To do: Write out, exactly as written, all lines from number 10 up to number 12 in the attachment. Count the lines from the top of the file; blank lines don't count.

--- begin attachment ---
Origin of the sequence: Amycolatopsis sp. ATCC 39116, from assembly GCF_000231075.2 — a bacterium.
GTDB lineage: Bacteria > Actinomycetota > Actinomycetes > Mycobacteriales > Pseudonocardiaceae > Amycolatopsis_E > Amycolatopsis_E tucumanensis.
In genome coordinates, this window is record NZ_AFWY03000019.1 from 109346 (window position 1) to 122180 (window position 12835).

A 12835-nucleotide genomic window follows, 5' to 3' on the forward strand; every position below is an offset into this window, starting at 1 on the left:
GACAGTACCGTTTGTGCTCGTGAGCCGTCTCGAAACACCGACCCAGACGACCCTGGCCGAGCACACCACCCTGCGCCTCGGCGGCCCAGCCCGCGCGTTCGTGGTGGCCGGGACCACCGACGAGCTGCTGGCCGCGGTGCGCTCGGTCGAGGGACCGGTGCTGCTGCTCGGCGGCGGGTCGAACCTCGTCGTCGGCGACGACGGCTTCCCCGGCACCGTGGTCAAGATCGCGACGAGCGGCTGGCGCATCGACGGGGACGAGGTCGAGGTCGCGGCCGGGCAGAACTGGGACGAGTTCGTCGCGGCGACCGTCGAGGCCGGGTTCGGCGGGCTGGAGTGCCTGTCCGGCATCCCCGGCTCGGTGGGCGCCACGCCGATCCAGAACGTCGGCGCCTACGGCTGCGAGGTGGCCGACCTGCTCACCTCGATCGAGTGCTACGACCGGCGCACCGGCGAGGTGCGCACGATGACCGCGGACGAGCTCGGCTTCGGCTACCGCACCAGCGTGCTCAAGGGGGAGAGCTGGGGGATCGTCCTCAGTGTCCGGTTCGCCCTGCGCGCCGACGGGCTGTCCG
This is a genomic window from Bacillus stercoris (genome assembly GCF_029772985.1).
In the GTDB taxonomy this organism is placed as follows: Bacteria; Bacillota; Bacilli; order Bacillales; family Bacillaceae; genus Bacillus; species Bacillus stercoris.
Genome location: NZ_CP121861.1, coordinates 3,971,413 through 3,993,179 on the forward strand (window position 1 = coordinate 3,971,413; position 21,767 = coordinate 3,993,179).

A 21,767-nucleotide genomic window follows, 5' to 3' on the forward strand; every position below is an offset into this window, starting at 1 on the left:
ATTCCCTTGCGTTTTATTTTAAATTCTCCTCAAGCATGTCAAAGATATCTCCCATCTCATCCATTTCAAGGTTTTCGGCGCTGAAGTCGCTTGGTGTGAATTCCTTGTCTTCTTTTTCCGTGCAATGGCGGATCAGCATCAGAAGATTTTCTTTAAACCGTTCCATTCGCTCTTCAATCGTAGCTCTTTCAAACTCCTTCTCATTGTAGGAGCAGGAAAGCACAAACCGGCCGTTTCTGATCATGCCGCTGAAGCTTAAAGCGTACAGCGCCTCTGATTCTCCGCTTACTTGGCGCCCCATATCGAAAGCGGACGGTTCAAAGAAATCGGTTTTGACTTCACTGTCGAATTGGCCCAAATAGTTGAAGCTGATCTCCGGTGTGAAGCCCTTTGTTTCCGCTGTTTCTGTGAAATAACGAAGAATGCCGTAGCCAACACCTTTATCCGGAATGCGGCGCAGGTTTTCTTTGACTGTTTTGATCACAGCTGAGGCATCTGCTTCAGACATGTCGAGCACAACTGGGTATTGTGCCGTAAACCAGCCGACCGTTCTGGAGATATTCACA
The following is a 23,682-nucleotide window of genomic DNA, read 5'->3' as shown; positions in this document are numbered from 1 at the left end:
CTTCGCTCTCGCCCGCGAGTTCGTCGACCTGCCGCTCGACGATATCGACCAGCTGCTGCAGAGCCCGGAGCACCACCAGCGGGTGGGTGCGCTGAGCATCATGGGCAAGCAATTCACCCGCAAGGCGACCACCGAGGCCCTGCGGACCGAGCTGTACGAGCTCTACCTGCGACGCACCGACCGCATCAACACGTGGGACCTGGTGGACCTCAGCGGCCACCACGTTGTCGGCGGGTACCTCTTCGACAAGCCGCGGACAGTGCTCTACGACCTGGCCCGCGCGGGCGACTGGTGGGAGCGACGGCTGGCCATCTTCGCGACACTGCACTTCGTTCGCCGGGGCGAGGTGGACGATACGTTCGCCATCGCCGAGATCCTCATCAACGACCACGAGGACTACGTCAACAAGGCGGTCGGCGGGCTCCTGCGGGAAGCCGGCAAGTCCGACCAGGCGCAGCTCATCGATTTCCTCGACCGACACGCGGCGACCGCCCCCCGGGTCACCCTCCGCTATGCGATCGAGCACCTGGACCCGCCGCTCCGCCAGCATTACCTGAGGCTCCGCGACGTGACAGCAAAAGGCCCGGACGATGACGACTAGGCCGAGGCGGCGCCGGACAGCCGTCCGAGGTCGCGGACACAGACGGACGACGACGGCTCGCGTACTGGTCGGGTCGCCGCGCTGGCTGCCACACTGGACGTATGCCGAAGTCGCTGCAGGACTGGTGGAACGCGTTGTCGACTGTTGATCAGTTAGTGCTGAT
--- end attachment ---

ATTCCCTTGCGTTTTATTTTAAATTCTCCTCAAGCATGTCAAAGATATCTCCCATCTCATCCATTTCAAGGTTTTCGGCGCTGAAGTCGCTTGGTGTGAATTCCTTGTCTTCTTTTTCCGTGCAATGGCGGATCAGCATCAGAAGATTTTCTTTAAACCGTTCCATTCGCTCTTCAATCGTAGCTCTTTCAAACTCCTTCTCATTGTAGGAGCAGGAAAGCACAAACCGGCCGTTTCTGATCATGCCGCTGAAGCTTAAAGCGTACAGCGCCTCTGATTCTCCGCTTACTTGGCGCCCCATATCGAAAGCGGACGGTTCAAAGAAATCGGTTTTGACTTCACTGTCGAATTGGCCCAAATAGTTGAAGCTGATCTCCGGTGTGAAGCCCTTTGTTTCCGCTGTTTCTGTGAAATAACGAAGAATGCCGTAGCCAACACCTTTATCCGGAATGCGGCGCAGGTTTTCTTTGACTGTTTTGATCACAGCTGAGGCATCTGCTTCAGACATGTCGAGCACAACTGGGTATTGTGCCGTAAACCAGCCGACCGTTCTGGAGATATTCACA
The following is a 23,682-nucleotide window of genomic DNA, read 5'->3' as shown; positions in this document are numbered from 1 at the left end:
CTTCGCTCTCGCCCGCGAGTTCGTCGACCTGCCGCTCGACGATATCGACCAGCTGCTGCAGAGCCCGGAGCACCACCAGCGGGTGGGTGCGCTGAGCATCATGGGCAAGCAATTCACCCGCAAGGCGACCACCGAGGCCCTGCGGACCGAGCTGTACGAGCTCTACCTGCGACGCACCGACCGCATCAACACGTGGGACCTGGTGGACCTCAGCGGCCACCACGTTGTCGGCGGGTACCTCTTCGACAAGCCGCGGACAGTGCTCTACGACCTGGCCCGCGCGGGCGACTGGTGGGAGCGACGGCTGGCCATCTTCGCGACACTGCACTTCGTTCGCCGGGGCGAGGTGGACGATACGTTCGCCATCGCCGAGATCCTCATCAACGACCACGAGGACTACGTCAACAAGGCGGTCGGCGGGCTCCTGCGGGAAGCCGGCAAGTCCGACCAGGCGCAGCTCATCGATTTCCTCGACCGACACGCGGCGACCGCCCCCCGGGTCACCCTCCGCTATGCGATCGAGCACCTGGACCCGCCGCTCCGCCAGCATTACCTGAGGCTCCGCGACGTGACAGCAAAAGGCCCGGACGATGACGACTAGGCCGAGGCGGCGCCGGACAGCCGTCCGAGGTCGCGGACACAGACGGACGACGACGGCTCGCGTACTGGTCGGGTCGCCGCGCTGGCTGCCACACTGGACGTATGCCGAAGTCGCTGCAGGACTGGTGGAACGCGTTGTCGACTGTTGATCAGTTAGTGCTGAT